GINGIVITIS MAY BE THE CAUSE OF YOUR CATS BAD BREATH

Posted on August 31, 2017 By

Gingivitis and bad breath are the last things on our mind when we pick up that small ball of fur and fall in love with the cutest and most loveable kitten in the world. We fall in love with their color, personalities and other unique qualities they have.

Kittens need to be about six to eight weeks old before they are ready to leave their mother. Kittens have 26 deciduous teeth and about six to seven months they will be replaced by 30 permanent teeth.

Cats are carnivores!!! The only time they eat plants is when it is in cat food we feed them. Cats left on their own, dine on a meat diet. Their teeth, not even the molars, have grinding surfaces.

I think, cats have the sharpest teeth in the world. When my cat takes a nip at me at bath time it is like I have been mass attacked by needles. I feel sure that if she wanted to she could rip a plug right out of my hand or forearm.

Gingivitis is the precursor to periodontal disease in cats, dogs and even humans. By the age of three years about 70% of cats, without proper dental hygiene, show signs of having gingivitis or periodontitis.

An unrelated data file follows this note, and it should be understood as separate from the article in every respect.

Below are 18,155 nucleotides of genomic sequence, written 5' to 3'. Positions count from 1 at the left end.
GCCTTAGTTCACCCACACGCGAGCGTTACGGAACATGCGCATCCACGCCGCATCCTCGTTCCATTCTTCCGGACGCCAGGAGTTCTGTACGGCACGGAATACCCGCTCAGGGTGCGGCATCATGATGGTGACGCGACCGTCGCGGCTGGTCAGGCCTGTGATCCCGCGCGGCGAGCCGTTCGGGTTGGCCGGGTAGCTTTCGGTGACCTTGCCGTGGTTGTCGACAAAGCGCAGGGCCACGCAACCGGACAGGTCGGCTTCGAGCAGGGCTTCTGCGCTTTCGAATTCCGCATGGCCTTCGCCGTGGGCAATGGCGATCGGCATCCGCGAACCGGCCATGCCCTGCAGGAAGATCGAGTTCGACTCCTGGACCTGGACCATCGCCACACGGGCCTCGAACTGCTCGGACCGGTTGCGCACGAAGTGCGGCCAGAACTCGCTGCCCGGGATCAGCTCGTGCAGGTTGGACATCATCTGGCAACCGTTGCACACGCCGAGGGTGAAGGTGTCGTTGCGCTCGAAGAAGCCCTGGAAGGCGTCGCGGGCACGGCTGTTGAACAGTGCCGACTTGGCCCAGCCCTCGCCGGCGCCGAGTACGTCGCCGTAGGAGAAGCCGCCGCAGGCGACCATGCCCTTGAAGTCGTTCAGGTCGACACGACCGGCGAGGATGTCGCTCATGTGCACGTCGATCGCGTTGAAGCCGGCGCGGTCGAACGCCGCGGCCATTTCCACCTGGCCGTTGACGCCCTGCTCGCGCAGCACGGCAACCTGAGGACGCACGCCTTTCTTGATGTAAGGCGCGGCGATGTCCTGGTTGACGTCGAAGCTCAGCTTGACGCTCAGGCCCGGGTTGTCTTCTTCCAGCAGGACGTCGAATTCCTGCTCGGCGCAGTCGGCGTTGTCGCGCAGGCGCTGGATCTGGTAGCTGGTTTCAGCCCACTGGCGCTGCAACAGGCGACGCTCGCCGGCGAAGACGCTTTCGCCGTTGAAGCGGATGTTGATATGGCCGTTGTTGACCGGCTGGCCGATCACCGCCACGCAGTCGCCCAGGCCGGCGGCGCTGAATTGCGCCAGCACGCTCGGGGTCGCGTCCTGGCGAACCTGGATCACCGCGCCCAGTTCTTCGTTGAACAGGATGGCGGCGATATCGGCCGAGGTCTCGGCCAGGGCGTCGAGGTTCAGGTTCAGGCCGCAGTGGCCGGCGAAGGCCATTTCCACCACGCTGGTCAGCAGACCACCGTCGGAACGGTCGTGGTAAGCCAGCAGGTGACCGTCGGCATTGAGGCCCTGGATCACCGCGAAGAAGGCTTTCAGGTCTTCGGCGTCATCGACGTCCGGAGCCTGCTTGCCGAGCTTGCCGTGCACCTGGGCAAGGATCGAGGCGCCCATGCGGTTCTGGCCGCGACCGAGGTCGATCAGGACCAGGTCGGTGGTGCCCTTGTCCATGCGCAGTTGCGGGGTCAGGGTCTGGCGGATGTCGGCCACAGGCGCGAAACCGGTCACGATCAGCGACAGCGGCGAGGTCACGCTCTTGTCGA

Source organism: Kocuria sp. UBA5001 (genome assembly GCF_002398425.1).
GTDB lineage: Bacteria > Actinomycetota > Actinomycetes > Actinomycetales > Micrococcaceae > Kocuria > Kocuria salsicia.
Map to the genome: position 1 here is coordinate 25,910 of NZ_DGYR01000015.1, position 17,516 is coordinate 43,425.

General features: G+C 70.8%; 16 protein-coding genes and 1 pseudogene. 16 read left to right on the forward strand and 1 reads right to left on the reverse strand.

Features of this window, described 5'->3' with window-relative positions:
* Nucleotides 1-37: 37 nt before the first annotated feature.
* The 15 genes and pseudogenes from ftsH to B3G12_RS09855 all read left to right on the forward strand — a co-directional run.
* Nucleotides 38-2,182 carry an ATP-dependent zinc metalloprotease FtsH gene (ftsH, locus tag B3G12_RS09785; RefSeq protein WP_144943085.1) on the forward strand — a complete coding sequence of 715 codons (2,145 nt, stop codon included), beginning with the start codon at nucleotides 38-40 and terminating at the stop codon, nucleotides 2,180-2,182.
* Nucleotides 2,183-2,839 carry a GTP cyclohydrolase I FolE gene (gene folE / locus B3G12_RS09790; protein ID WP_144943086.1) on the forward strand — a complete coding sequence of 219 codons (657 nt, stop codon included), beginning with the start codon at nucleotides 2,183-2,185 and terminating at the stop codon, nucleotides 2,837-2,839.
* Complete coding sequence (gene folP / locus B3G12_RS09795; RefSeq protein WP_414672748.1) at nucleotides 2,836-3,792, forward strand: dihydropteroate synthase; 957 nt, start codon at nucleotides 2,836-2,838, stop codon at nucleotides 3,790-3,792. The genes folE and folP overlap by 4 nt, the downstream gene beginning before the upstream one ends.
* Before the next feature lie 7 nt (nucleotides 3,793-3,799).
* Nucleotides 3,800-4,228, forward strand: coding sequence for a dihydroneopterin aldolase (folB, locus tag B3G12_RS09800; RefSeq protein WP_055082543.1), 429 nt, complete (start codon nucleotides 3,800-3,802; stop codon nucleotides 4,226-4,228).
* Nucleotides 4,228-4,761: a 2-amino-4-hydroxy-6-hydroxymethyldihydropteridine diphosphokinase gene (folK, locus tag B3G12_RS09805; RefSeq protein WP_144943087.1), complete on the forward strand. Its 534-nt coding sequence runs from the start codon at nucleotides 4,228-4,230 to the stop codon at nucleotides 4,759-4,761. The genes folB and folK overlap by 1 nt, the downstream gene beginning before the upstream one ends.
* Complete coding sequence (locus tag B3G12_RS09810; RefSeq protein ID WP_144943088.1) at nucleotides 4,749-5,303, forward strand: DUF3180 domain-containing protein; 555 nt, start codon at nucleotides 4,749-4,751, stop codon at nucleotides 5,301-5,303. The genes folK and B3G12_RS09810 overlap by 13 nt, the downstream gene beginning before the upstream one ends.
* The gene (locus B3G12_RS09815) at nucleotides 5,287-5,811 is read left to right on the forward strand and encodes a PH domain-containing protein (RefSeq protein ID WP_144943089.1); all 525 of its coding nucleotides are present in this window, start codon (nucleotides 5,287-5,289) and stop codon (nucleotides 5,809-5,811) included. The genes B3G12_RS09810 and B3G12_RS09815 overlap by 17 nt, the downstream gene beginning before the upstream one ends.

The first sign that your cat may have a problem is bad breath. Bad breath is not a joking matter in your feline friend. It is a system of a root condition and one condition may be gingivitis.

Gingivitis is easy to prevent and easy to treat if caught early. The best prevention is to brush your kitten/cats teeth on a daily basis. Yes, you read this correctly. Brushing your cat’s teeth will save it many hours of pain in the future and you a lot of money.

When you take your feline friend to the veterinarian for a check-up; talk about dental care. They can even show you how to brush your cat’s teeth and recommend what tooth paste to use.

Do not use your tooth paste for your cat. It has a foaming agent in it and it will make your cat sick. Cats cannot spit and toothpaste made for us will not only make it sick but may also choke your feline friend. Many types of human toothpaste contain Xylitol, a sweetener that is highly toxic to dogs. The verdict is still out on what Xylitol may do to cats. I do not want to take a chance.

Use toothpaste that is made and flavored for cats. If your cat likes the taste and brushing the teeth is a pleasurable experience you will less likely get bit or scratched.

One secret to a healthy pet is healthy teeth and gums.

Yvonne

Dogs and Cats